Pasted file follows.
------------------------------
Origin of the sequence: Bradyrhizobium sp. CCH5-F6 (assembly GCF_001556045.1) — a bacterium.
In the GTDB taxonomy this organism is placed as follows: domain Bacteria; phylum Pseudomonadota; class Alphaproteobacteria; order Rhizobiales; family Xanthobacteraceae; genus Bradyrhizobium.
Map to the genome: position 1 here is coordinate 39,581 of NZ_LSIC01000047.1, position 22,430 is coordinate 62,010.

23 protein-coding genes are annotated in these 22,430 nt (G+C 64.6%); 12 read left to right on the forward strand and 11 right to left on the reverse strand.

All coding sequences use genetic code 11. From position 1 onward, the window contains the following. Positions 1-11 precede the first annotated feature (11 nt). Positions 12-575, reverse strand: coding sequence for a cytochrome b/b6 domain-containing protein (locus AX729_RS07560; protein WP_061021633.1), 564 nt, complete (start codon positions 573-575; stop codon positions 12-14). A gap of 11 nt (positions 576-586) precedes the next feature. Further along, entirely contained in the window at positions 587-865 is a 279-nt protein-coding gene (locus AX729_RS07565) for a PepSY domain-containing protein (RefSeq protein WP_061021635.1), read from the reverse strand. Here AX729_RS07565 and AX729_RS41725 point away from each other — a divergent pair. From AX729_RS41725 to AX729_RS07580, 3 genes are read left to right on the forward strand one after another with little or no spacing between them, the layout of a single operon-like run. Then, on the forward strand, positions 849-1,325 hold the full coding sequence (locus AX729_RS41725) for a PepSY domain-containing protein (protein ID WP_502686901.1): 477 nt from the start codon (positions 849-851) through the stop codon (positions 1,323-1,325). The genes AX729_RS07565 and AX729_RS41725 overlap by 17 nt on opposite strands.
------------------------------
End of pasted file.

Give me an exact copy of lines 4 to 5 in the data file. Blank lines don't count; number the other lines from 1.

23 protein-coding genes are annotated in these 22,430 nt (G+C 64.6%); 12 read left to right on the forward strand and 11 right to left on the reverse strand.

All coding sequences use genetic code 11. From position 1 onward, the window contains the following. Positions 1-11 precede the first annotated feature (11 nt). Positions 12-575, reverse strand: coding sequence for a cytochrome b/b6 domain-containing protein (locus AX729_RS07560; protein WP_061021633.1), 564 nt, complete (start codon positions 573-575; stop codon positions 12-14). A gap of 11 nt (positions 576-586) precedes the next feature. Further along, entirely contained in the window at positions 587-865 is a 279-nt protein-coding gene (locus AX729_RS07565) for a PepSY domain-containing protein (RefSeq protein WP_061021635.1), read from the reverse strand. Here AX729_RS07565 and AX729_RS41725 point away from each other — a divergent pair. From AX729_RS41725 to AX729_RS07580, 3 genes are read left to right on the forward strand one after another with little or no spacing between them, the layout of a single operon-like run. Then, on the forward strand, positions 849-1,325 hold the full coding sequence (locus AX729_RS41725) for a PepSY domain-containing protein (protein ID WP_502686901.1): 477 nt from the start codon (positions 849-851) through the stop codon (positions 1,323-1,325). The genes AX729_RS07565 and AX729_RS41725 overlap by 17 nt on opposite strands.